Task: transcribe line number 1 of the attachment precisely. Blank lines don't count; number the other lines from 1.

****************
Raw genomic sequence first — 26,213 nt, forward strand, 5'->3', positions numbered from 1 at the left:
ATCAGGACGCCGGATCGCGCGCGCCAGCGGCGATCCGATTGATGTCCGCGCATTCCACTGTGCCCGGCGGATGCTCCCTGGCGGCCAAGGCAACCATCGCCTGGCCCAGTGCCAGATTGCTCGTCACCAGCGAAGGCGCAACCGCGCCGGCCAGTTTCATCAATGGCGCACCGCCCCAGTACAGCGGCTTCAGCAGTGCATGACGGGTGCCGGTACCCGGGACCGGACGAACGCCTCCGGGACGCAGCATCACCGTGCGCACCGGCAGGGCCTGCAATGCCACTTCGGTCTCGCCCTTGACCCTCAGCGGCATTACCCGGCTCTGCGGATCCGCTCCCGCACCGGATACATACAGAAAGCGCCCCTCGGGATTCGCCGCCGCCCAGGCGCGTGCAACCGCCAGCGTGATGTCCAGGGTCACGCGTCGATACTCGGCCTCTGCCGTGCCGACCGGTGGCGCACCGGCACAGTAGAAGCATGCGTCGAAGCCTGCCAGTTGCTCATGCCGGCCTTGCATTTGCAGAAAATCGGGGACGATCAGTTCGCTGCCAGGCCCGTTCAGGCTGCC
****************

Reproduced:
Raw genomic sequence first — 26,213 nt, forward strand, 5'->3', positions numbered from 1 at the left: